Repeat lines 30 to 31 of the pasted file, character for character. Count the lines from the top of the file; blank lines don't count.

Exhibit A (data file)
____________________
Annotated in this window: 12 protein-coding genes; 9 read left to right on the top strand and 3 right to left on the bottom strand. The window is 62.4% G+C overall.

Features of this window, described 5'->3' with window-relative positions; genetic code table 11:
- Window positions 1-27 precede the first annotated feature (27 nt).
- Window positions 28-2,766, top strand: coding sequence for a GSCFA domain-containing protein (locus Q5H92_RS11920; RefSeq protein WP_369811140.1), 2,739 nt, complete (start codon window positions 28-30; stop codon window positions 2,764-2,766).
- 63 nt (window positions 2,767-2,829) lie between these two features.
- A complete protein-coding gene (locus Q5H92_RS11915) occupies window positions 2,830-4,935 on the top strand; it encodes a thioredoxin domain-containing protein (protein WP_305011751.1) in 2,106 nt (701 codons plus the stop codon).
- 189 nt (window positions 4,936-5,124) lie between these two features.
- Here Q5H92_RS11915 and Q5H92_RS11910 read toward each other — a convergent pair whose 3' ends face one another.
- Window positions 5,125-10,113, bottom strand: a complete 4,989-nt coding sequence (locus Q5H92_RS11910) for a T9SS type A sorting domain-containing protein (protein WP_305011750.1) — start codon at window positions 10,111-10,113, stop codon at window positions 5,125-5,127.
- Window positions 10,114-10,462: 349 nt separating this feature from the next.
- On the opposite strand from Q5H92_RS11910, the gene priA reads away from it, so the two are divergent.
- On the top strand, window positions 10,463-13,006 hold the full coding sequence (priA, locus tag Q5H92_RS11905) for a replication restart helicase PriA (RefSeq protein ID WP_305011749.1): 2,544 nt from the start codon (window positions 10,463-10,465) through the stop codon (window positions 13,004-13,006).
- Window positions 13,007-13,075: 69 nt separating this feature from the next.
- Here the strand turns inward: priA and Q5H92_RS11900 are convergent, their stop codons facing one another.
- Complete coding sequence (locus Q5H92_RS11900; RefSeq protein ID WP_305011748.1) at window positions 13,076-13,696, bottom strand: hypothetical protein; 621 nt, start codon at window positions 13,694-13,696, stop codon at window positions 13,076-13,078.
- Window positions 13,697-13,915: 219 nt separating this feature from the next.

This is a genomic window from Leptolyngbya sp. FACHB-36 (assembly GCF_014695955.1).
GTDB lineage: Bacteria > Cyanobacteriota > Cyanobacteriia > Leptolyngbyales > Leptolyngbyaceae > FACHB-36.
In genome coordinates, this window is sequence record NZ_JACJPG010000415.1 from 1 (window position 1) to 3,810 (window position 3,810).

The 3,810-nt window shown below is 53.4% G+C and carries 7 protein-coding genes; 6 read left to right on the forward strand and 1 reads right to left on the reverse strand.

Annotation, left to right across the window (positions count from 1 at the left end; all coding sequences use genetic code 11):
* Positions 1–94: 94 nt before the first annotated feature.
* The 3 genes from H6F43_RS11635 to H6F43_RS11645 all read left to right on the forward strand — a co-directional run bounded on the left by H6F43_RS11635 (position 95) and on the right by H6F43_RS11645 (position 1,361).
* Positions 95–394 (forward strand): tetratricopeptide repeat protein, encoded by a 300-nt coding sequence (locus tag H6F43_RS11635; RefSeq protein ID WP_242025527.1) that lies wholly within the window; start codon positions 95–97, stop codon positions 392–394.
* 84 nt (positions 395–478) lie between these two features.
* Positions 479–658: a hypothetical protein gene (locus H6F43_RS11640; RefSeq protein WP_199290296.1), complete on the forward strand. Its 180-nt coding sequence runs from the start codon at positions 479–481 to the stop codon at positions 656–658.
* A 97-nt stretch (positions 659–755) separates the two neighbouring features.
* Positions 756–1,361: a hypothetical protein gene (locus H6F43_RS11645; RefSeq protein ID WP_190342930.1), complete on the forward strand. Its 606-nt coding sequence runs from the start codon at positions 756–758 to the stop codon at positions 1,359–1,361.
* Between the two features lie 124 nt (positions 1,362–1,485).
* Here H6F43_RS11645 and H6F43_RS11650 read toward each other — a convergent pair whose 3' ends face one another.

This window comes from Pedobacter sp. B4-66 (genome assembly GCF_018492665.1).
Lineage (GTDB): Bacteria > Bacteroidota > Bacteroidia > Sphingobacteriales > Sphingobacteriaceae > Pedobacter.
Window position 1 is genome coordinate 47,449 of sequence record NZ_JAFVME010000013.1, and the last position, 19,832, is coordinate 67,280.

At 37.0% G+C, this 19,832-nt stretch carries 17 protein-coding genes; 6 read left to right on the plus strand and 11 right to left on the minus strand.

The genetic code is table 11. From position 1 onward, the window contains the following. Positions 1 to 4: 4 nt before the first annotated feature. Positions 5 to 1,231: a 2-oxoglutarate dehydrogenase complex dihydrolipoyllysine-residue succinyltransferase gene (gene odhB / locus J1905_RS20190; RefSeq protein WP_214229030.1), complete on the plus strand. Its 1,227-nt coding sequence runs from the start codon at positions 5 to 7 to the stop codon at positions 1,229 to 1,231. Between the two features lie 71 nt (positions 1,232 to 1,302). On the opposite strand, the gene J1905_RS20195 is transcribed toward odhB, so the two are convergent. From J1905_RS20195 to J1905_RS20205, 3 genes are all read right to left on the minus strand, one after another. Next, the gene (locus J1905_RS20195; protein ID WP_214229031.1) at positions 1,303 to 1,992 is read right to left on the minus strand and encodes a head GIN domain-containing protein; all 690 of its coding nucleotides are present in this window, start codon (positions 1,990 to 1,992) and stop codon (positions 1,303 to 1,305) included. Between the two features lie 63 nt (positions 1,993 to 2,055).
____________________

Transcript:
* Here H6F43_RS11645 and H6F43_RS11650 read toward each other — a convergent pair whose 3' ends face one another.

This window comes from Pedobacter sp. B4-66 (genome assembly GCF_018492665.1).